Latest Blogposts

Stepping Stones - I’ve got a new album. It’s pretty much a one man show, but with a few crucial contributions to playing, writing and arranging.… Read More
The First (of many?) - The first album by Punk Soul Brothers is a solid collection of minimalist agitational beat-heavy tracks. But the sound is smooth enough not to offend audiophiles, and the well-timed lyrical bursts are entirely comprehensible. A grim determination to fight the powers that be permeates the majority of the tracks. The musical elements usually stay close to a bass riff which holds down each song. Touches of hedonistic or nonsensical humour pop up like punk hairstyles. With the manner of a child wriggling out of its parent’s unwanted grasp, most of the lyrics take an anti-capitalist, anti-government stance. Mid-album tracks like… Read More
The Art of Everyday Anarchy - In Sophie Scott-Brown’s excellent, well-researched and insightful biography of Colin Ward, one of Britain’s most interesting alternative thinkers of the twentieth century, the reader can find an in-depth analysis of the various stages and evolution of my dad’s work and life. There are criticisms, some valid and others which I’m not really qualified to offer an opinion on, and there are typographical and factual errors, but these are minor weaknesses in a discourse which never fails to clarify and offer explanations for what Colin Ward did, and appreciates his contribution to positive changes in the way people can potentially live… Read More
RUNE AND FLASH: Inside the Dream Prison - Like Joe Canzano’s last book, SUZY SPITFIRE AND THE SNAKE EYES OF VENUS, RUNE AND FLASH revolves around a highly motivated female character with homicidal tendencies. Part teenage dystopian romp, part social commentary, a cross between J.G. Ballard and THE HUNGER GAMES, the author creates a convincing world with just the right amount of characters, in which different groups and organizations clash within a frightening technological scenario. The interactions of a group of teenagers who are learning to write dreams together provides a bit of fun against the backdrop of psychological manipulation by the controllers of the Dream Station. Older… Read More
Cash Promotion - The Singer To these ears, Johnny Cash’s singing style was basically the same for the vast majority of his recording career. From his debut in 1957, peppered with classics heard regularly from that point on, to the ‘American II’ album in 1996, where the singing is energetic, enthusiatic and technically strong, he had great tone quality, decent intonation and put lyrics across convincingly. After the onset of Shy-Drager syndrome in 1997, there’s what seems like an involuntary wobble and a reduced lung capacity which caused some to question the wisdom of the powers that be continuing to record Cash, as… Read More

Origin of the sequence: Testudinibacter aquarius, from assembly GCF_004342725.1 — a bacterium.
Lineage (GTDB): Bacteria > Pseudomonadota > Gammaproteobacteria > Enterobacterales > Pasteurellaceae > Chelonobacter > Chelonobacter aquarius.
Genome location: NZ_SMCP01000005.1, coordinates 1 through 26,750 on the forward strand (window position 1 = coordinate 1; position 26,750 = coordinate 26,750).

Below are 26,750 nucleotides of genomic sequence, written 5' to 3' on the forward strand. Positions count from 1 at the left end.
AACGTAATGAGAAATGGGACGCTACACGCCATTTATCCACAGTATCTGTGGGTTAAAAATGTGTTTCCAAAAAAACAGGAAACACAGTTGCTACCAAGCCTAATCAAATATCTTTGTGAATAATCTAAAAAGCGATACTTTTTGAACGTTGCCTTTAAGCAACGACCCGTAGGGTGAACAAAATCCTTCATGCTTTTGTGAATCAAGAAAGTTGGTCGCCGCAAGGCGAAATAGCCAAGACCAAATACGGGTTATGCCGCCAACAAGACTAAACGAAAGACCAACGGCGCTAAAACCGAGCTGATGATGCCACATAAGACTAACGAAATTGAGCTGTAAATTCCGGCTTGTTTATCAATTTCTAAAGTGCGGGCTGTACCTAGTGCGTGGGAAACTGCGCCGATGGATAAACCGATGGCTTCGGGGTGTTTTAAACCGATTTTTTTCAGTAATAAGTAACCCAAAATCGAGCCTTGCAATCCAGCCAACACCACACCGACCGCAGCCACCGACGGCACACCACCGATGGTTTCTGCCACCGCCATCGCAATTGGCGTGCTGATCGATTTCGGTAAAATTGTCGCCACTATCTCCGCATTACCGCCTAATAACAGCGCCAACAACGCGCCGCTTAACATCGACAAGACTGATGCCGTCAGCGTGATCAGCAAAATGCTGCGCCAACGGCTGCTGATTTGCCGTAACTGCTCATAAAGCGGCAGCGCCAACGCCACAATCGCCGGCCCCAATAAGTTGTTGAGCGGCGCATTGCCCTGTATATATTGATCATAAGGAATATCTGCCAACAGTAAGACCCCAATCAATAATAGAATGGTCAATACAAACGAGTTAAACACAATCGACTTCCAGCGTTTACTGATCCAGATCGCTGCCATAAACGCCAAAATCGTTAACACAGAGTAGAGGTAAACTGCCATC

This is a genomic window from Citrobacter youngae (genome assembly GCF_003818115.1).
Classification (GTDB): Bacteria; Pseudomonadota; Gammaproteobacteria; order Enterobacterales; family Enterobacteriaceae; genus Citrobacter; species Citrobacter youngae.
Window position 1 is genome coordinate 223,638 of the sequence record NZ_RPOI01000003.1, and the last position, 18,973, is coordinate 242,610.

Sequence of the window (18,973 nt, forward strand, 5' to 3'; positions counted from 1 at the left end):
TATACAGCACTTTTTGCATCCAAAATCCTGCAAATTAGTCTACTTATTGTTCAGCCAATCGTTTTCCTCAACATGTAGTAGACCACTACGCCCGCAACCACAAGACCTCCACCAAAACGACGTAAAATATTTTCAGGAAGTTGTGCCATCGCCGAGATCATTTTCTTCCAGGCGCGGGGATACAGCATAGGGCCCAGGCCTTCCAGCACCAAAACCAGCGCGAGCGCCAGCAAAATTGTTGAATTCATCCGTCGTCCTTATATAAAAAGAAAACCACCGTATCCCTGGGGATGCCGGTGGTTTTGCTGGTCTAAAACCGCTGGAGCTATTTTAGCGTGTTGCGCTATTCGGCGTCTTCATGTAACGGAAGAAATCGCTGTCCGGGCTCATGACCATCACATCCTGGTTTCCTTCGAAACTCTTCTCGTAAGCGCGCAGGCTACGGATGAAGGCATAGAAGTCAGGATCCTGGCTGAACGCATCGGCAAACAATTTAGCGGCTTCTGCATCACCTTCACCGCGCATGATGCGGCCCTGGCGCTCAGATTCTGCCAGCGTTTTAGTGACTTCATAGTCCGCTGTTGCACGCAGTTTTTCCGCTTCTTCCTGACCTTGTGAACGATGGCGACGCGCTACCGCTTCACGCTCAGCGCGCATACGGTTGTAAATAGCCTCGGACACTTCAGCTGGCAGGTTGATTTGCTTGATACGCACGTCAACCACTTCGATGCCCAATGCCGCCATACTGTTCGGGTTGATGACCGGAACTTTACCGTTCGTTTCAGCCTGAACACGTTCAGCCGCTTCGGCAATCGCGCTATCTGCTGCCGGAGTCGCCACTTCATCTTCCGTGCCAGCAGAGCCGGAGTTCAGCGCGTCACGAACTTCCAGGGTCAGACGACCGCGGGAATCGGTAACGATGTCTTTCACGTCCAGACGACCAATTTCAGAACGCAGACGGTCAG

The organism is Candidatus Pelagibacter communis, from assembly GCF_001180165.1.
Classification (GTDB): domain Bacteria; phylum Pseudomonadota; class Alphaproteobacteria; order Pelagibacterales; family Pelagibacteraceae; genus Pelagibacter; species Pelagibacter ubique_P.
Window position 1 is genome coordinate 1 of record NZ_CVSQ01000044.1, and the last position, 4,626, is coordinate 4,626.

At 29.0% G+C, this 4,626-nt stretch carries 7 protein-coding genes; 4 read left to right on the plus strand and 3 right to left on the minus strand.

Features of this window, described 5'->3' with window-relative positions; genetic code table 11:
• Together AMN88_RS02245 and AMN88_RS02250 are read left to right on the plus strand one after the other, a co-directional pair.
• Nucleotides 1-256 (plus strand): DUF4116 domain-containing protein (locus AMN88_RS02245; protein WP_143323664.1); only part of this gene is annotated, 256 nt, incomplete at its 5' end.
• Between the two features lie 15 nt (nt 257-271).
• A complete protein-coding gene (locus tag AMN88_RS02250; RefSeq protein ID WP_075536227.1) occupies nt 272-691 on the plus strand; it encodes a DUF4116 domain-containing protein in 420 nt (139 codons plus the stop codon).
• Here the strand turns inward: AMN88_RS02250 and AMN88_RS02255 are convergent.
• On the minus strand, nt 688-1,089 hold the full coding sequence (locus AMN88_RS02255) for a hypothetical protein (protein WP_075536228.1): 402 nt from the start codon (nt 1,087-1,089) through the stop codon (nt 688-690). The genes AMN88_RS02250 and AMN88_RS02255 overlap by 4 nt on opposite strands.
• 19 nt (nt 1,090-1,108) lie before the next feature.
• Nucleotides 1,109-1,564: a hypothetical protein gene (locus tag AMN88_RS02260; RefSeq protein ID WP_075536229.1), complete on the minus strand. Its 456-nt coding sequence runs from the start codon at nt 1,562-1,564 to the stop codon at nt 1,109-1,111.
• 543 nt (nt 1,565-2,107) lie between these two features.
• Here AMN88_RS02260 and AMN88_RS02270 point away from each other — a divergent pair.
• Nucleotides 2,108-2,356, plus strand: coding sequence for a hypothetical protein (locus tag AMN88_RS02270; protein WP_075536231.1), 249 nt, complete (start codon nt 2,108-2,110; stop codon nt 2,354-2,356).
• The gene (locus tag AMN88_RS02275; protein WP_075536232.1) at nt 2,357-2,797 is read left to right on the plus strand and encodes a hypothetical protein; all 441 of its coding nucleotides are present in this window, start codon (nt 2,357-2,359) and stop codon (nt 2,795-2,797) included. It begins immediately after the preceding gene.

A Place Like This (remastered) - A Place Like This – the title track describes the UK’s 2025 City of Culture, which wasn’t very cultural when I lived there! – is a group of tracks, most of which are collaborations with Mike Pierce-Goulding, who co-wrote eight of the songs, recorded and mixed seven of them and whose skills on keyboards, guitar, composing and arranging are especially prominent on five. It was mainly recorded in 2000-2, with three tracks newly put down in 2019. I have remastered the whole project and I hope it is more playable now than it was previously.… Read More
Ben Z Walker & The Test at Grossman’s - I’ve got a new name, the band has a new name and, in the three years since we last performed live, some of the songs we do have been recorded and released on a CD called ‘Impermanent Resident’. We’re playing at Grossman’s, Toronto’s Home of the Blues, on Friday June 10th and will be playing all the tracks on the recording which feature Kevin Barrett (guitar), Michael Kaler (bass) and Tim Shia (drums). We’ll also be doing a load of other songs, not all by me. The music starts at 5:00 (NOT 8:30 as originally advertised), it’s Pay What You… Read More
MAN-agement - The Latest Albums by Man and Son of Man 1 Anachronism Tango by Man came out in 2019, coinciding with a mini-British tour by a band which was then in its fifty-first year of existence. The band’s previous album had included songs, vocals and keyboards from Phil Ryan, who died in 2016. Is there as much depth in the material and texture without him? Maybe not, but there are still some interesting moments and some good sounds. With the loss of Ryan, we are back to the father/son dichotomy of Martin (bass/vocals/songs) and Josh (guitar/vocals/songs) Ace*. The contrast between the… Read More
The King Of Social Funk - For some reason, the term ‘singer-songwriter’ seems to be frowned upon when the person being referred to works in the dance music or pop genre. I haven’t heard Michael Jackson, Prince or Robert Palmer given that description, nor, for that matter, Gil Scott-Heron. It’s true that Scott-Heron was many things, but he did sing and he did write songs. His memoir, ‘The Last Holiday’, is available to read, and at least two biographies have been written, one of which is ‘Pieces of a Man’ by Marcus Baram. The Last Holiday Scott-Heron’s first thirty-two years encompassed some rich and varied experiences.… Read More